Hydration-induced nano- to micro-scale self-recovery of the tooth enamel of the giant panda

Research output: Journal Publications and ReviewsRGC 21 - Publication in refereed journalpeer-review

18 Scopus Citations
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Author(s)

  • Zengqian Liu
  • Zhaoyong Weng
  • Zhao-Feng Zhai
  • Nan Huang
  • Zhen-Jun Zhang
  • Jun Tan
  • Chuanbin Jiang
  • Da Jiao
  • Guoqi Tan
  • Jian Zhang
  • Xin Jiang
  • Zhefeng Zhang

Detail(s)

Original languageEnglish
Pages (from-to)267-277
Journal / PublicationActa Biomaterialia
Volume81
Online published28 Sept 2018
Publication statusPublished - Nov 2018
Externally publishedYes

Abstract

The tooth enamel of vertebrates comprises a hyper-mineralized bioceramic, but is distinguished by an exceptional durability to resist impact and wear throughout the lifetime of organisms; however, enamels exhibit a low resistance to the initiation of large-scale cracks comparable to that of geological minerals based on fracture mechanics. Here we reveal that the tooth enamel, specifically from the giant panda, is capable of developing durability through counteracting the early stage of damage by partially recovering its innate geometry and structure at nano- to micro- length-scales autonomously. Such an attribute results essentially from the unique architecture of tooth enamel, specifically the vertical alignment of nano-scale mineral fibers and micro-scale prisms within a water-responsive organic-rich matrix, and can lead to a decrease in the dimension of indent damage in enamel introduced by indentation. Hydration plays an effective role in promoting the recovery process and improving the indentation fracture toughness of enamel (by ∼73%), at a minor cost of micro-hardness (by ∼5%), as compared to the dehydrated state. The nano-scale mechanisms that are responsible for the recovery deformation, specifically the reorientation and rearrangement of mineral fragments and the inter- and intra-prismatic sliding between constituents that are closely related to the viscoelasticity of organic matrix, are examined and analyzed with respect to the structure of tooth enamel. Our study sheds new light on the strategies underlying Nature's design of durable ceramics which could be translated into man-made systems in developing high-performance ceramic materials.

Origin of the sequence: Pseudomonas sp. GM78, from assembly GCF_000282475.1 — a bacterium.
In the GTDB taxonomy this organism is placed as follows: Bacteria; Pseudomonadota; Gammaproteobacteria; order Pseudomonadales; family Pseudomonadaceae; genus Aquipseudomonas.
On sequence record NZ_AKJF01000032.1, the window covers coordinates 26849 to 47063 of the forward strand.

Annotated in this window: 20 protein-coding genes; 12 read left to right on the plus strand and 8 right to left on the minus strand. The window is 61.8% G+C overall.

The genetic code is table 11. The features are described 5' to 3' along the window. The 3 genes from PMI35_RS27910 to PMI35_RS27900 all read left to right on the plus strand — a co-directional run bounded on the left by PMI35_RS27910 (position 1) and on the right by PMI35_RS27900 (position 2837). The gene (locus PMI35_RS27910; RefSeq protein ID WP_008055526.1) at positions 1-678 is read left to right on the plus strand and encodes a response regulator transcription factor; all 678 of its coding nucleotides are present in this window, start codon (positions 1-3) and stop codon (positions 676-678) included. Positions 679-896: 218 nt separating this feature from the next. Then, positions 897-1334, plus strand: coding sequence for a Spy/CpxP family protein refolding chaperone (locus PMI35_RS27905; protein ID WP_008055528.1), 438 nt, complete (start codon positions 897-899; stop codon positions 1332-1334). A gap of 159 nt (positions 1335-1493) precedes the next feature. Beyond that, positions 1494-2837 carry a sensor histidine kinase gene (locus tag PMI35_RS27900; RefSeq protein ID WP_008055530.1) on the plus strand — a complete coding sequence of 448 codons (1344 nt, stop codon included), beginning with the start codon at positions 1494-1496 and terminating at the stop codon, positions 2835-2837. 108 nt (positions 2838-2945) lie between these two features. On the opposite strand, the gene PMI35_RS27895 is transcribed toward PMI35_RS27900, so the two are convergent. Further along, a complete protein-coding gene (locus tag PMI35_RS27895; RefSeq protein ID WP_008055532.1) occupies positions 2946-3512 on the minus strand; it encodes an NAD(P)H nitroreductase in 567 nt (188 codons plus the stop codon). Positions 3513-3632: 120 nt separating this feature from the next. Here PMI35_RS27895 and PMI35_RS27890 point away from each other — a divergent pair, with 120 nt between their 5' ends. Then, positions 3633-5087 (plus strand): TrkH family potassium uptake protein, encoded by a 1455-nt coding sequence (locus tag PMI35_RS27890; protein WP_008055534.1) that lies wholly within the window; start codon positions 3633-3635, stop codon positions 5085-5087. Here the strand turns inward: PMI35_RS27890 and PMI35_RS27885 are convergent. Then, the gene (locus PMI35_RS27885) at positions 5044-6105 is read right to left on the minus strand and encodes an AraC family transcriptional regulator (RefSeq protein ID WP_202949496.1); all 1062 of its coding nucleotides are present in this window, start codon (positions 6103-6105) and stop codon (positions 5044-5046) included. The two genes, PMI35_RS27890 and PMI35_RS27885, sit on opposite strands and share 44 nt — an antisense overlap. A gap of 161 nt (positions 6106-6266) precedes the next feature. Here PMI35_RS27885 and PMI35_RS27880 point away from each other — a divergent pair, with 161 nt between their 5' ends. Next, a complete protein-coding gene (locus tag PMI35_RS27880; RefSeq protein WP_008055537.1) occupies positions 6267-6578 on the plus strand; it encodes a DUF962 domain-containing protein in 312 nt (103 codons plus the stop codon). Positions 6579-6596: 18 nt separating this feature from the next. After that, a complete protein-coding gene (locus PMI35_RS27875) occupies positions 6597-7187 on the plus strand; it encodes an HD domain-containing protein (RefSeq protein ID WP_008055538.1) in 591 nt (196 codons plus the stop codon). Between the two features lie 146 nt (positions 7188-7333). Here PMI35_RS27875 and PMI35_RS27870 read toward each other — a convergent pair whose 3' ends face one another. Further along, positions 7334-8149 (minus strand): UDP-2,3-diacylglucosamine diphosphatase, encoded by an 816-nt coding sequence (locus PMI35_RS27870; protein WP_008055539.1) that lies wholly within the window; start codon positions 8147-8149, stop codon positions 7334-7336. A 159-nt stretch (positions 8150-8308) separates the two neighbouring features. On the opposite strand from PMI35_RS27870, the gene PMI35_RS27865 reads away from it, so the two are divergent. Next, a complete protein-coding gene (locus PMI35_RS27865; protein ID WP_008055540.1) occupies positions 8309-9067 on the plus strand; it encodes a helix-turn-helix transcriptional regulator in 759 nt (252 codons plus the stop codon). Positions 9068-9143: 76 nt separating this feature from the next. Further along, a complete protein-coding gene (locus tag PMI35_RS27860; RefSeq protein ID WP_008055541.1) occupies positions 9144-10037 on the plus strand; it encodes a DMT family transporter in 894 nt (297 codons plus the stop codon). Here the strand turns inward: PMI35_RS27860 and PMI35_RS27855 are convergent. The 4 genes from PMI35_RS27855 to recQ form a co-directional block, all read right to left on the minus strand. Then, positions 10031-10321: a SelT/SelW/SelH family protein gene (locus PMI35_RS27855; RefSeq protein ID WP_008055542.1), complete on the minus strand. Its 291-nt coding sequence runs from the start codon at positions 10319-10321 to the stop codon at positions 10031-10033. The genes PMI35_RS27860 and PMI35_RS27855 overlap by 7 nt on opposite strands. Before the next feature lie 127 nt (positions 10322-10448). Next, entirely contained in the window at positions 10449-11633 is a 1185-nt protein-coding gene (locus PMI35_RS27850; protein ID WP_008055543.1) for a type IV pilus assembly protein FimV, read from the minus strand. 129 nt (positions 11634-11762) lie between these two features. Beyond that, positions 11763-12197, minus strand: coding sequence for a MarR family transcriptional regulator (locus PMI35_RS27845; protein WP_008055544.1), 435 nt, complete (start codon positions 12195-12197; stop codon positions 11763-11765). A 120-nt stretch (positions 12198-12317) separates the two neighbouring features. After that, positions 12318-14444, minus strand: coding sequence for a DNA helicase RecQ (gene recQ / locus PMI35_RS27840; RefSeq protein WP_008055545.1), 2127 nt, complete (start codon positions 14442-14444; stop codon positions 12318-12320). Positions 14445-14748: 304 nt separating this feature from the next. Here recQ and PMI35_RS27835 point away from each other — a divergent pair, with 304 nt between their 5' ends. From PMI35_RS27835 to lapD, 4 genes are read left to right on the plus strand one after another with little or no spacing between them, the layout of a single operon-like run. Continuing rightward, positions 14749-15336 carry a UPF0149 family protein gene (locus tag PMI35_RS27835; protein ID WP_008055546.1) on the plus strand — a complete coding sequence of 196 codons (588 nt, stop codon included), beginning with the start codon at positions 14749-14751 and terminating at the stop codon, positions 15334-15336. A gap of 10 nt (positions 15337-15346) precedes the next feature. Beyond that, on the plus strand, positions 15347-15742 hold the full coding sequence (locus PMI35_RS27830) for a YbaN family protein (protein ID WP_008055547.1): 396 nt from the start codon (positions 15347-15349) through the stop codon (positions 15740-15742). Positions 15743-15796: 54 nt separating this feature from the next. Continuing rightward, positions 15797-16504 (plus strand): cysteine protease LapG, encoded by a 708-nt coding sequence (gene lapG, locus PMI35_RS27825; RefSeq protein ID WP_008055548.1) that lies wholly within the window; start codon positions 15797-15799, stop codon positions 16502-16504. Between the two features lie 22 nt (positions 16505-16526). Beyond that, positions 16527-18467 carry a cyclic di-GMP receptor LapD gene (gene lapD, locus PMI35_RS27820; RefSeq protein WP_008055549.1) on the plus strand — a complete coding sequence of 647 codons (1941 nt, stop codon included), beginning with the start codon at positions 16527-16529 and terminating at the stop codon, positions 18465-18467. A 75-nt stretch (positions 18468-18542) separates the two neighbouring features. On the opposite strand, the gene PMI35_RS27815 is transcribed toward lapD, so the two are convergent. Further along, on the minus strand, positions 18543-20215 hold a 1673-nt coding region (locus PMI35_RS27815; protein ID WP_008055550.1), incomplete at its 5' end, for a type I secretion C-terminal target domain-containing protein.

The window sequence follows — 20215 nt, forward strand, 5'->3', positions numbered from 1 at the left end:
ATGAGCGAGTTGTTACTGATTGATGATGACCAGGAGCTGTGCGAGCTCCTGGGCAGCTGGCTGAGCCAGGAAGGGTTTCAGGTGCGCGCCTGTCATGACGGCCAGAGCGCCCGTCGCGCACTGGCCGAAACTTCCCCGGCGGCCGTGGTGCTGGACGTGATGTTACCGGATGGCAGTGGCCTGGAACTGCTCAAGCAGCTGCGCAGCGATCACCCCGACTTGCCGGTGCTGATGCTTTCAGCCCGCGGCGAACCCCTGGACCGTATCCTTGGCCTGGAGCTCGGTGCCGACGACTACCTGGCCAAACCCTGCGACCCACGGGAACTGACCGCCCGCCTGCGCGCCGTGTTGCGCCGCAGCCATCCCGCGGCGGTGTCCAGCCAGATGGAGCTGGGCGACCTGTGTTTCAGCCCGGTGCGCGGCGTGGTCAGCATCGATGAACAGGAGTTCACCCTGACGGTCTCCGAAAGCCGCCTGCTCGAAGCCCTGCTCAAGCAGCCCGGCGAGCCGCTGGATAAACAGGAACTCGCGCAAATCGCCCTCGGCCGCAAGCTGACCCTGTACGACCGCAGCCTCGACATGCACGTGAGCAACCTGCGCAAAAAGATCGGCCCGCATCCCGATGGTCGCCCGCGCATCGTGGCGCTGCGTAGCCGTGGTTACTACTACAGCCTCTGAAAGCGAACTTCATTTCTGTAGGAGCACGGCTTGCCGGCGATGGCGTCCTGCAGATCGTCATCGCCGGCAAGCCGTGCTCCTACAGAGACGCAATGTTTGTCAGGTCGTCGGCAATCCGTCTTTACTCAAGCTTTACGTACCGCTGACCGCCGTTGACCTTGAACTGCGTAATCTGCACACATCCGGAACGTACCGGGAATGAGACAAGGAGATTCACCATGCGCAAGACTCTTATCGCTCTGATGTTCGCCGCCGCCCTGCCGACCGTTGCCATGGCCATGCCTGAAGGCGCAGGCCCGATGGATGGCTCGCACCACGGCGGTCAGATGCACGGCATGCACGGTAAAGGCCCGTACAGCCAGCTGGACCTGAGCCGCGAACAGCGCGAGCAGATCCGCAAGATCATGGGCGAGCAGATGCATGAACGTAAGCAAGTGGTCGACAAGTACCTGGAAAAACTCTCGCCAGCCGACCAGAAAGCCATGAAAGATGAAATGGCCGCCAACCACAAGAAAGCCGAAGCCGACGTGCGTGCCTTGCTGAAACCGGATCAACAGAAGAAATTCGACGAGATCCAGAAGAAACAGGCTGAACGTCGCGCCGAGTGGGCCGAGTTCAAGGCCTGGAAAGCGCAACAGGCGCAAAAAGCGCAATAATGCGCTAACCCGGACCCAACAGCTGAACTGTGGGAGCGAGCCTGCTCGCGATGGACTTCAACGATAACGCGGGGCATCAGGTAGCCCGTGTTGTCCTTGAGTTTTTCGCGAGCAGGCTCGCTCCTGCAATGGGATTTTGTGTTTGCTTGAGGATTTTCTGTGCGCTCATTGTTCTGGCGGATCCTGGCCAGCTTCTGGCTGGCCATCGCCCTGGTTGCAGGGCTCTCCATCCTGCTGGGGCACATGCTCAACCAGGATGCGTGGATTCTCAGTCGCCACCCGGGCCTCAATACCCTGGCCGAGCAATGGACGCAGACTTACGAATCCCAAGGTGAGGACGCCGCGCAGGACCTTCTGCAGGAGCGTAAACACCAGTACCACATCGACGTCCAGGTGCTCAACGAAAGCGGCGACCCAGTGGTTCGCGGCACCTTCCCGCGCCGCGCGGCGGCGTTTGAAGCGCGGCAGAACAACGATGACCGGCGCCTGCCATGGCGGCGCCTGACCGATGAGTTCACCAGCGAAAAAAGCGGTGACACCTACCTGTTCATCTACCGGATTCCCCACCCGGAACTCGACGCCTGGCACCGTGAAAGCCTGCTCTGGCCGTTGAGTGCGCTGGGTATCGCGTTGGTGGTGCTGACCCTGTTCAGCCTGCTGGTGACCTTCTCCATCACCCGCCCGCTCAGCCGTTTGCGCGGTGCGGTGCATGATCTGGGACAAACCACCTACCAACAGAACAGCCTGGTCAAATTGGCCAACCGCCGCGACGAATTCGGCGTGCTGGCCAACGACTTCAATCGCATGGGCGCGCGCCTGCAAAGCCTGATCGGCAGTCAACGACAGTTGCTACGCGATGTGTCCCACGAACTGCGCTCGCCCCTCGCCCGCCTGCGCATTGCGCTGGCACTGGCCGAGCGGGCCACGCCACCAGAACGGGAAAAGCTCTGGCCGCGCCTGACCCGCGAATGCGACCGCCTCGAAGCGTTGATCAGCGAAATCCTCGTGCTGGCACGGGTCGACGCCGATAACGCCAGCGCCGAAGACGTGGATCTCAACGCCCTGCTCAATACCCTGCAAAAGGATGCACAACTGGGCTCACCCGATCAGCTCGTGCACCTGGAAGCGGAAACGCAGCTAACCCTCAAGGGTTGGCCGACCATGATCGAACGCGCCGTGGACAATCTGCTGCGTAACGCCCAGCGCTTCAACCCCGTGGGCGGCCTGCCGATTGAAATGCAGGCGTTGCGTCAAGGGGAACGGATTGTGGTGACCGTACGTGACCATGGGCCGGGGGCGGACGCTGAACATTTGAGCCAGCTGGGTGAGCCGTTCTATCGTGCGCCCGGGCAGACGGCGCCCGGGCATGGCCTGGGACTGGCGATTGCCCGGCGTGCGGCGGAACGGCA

Statement of Significance
Tooth enamel plays a critical role in the function of teeth by providing a hard surface layer to resist wear/impact throughout the lifetime of organisms; however, such enamel exhibits a remarkably low resistance to the initiation of large-scale cracks, of hundreds of micrometers or more, comparable to that of geological minerals. Here we reveal that tooth enamel, specifically that of the giant panda, is capable of partially recovering its geometry and structure to counteract the early stages of damage at nano- to micro-scale dimensions autonomously. Such an attribute results essentially from the architecture of enamel but is markedly enhanced by hydration. Our work discerns a series of mechanisms that lead to the deformation and recovery of enamel and identifies a unique source of durability in the enamel to accomplish this function. The ingenious design of tooth enamel may inspire the development of new durable ceramic materials in man-made systems.

Research Area(s)

  • Tooth enamel, Self-recovery, Durability, Hydration, Bioinspiration

Citation Format(s)

Hydration-induced nano- to micro-scale self-recovery of the tooth enamel of the giant panda. / Liu, Zengqian; Weng, Zhaoyong; Zhai, Zhao-Feng et al.
In: Acta Biomaterialia, Vol. 81, 11.2018, p. 267-277.

Research output: Journal Publications and ReviewsRGC 21 - Publication in refereed journalpeer-review